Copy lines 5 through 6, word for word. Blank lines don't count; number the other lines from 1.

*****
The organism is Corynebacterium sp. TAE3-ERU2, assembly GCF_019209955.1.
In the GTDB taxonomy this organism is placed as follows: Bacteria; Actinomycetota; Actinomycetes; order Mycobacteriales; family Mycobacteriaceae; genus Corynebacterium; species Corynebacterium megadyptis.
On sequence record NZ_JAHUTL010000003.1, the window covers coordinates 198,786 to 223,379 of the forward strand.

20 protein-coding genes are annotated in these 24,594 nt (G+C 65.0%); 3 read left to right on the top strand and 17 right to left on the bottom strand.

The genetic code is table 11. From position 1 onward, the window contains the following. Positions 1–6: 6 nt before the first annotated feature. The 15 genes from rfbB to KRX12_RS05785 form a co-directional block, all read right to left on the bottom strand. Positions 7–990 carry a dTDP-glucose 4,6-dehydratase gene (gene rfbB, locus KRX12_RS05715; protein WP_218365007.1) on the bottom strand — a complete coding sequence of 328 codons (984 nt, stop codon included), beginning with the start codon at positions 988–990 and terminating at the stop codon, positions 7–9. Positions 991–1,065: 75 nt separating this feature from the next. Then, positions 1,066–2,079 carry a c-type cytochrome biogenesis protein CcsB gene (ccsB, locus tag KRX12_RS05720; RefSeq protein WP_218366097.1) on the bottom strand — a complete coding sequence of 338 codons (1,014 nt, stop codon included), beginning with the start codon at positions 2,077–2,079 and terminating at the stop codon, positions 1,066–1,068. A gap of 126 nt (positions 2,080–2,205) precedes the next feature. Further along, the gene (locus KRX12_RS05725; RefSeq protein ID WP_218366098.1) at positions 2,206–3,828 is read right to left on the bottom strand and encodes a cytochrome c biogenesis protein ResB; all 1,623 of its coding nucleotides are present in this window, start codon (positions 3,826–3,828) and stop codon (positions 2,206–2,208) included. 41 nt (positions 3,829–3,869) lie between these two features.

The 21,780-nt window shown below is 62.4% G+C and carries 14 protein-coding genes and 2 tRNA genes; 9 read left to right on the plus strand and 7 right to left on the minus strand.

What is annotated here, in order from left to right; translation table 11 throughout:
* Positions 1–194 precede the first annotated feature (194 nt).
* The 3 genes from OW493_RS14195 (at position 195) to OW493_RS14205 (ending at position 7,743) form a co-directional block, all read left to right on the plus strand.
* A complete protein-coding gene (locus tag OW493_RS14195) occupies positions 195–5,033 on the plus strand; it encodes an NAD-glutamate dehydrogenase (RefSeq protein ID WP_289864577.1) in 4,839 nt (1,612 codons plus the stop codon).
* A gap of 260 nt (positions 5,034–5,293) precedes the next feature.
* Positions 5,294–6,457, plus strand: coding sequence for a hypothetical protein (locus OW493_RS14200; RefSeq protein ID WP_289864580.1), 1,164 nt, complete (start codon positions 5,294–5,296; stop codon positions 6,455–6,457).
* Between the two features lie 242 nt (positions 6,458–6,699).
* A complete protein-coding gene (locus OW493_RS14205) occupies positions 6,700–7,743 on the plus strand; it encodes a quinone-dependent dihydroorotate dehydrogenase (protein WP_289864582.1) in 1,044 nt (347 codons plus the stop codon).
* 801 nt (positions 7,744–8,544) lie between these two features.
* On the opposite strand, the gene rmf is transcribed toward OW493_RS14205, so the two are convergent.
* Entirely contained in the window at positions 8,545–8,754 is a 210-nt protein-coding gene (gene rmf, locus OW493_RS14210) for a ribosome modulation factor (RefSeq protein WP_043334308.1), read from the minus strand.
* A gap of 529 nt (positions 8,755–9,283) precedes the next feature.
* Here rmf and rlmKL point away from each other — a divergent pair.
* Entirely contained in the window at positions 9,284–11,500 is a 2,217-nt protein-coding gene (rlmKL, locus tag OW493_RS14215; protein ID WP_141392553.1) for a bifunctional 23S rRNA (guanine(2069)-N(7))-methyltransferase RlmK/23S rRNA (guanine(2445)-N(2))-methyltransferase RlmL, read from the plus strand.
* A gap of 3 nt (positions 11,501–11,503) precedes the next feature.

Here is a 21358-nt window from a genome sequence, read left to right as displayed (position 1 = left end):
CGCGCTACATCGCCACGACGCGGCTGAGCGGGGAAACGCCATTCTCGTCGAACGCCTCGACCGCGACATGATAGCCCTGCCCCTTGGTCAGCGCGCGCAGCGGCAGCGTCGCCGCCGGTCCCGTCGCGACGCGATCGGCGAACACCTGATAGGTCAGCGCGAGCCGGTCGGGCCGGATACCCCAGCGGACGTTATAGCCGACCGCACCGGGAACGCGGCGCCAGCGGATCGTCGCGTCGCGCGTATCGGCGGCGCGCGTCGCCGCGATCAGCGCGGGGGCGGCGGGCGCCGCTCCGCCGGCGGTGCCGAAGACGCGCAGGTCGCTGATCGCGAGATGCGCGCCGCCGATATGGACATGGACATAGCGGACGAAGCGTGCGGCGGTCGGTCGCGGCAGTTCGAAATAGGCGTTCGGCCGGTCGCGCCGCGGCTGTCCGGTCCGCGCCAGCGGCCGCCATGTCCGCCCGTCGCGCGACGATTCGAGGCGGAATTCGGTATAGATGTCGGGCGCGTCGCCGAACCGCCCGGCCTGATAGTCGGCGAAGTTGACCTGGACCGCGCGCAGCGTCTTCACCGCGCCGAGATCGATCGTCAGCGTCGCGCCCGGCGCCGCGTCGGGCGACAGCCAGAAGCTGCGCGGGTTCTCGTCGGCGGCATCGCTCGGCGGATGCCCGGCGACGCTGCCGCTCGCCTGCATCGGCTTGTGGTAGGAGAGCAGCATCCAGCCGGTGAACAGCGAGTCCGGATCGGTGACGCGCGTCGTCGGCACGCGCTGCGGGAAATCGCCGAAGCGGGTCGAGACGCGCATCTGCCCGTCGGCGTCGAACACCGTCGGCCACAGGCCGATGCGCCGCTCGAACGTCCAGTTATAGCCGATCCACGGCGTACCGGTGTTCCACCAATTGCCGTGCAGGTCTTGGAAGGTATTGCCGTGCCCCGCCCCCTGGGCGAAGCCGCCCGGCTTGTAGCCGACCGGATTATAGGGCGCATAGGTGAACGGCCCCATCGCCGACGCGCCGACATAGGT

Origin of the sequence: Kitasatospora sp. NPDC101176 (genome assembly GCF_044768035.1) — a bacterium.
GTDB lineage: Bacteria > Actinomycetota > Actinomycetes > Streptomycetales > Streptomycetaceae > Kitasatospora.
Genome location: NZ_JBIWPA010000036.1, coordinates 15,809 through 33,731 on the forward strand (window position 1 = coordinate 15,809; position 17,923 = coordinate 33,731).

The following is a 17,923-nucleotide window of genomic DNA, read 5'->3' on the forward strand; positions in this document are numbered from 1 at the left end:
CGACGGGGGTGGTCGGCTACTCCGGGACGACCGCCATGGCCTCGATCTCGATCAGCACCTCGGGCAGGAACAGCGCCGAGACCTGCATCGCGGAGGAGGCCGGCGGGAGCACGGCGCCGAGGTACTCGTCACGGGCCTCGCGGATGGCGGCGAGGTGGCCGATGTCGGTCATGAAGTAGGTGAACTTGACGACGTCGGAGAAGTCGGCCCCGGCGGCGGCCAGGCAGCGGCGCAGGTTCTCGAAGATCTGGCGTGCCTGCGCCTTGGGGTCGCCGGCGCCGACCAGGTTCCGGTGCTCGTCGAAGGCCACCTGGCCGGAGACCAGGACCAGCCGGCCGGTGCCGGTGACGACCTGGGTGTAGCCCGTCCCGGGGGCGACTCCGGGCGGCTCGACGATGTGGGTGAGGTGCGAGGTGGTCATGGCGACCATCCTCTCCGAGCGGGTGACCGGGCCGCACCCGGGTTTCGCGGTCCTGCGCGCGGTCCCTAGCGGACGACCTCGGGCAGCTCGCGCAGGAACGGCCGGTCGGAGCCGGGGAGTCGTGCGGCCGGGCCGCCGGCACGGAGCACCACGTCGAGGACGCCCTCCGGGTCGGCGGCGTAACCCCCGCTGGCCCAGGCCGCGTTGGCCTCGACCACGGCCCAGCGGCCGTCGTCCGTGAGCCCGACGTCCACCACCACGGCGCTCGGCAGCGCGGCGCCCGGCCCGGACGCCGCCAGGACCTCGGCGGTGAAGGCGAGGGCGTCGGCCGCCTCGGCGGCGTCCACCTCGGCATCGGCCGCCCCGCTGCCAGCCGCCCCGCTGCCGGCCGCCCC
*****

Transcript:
The genetic code is table 11. From position 1 onward, the window contains the following. Positions 1–6: 6 nt before the first annotated feature. The 15 genes from rfbB to KRX12_RS05785 form a co-directional block, all read right to left on the bottom strand. Positions 7–990 carry a dTDP-glucose 4,6-dehydratase gene (gene rfbB, locus KRX12_RS05715; protein WP_218365007.1) on the bottom strand — a complete coding sequence of 328 codons (984 nt, stop codon included), beginning with the start codon at positions 988–990 and terminating at the stop codon, positions 7–9. Positions 991–1,065: 75 nt separating this feature from the next. Then, positions 1,066–2,079 carry a c-type cytochrome biogenesis protein CcsB gene (ccsB, locus tag KRX12_RS05720; RefSeq protein WP_218366097.1) on the bottom strand — a complete coding sequence of 338 codons (1,014 nt, stop codon included), beginning with the start codon at positions 2,077–2,079 and terminating at the stop codon, positions 1,066–1,068. A gap of 126 nt (positions 2,080–2,205) precedes the next feature. Further along, the gene (locus KRX12_RS05725; RefSeq protein ID WP_218366098.1) at positions 2,206–3,828 is read right to left on the bottom strand and encodes a cytochrome c biogenesis protein ResB; all 1,623 of its coding nucleotides are present in this window, start codon (positions 3,826–3,828) and stop codon (positions 2,206–2,208) included. 41 nt (positions 3,829–3,869) lie between these two features.

The 21,780-nt window shown below is 62.4% G+C and carries 14 protein-coding genes and 2 tRNA genes; 9 read left to right on the plus strand and 7 right to left on the minus strand.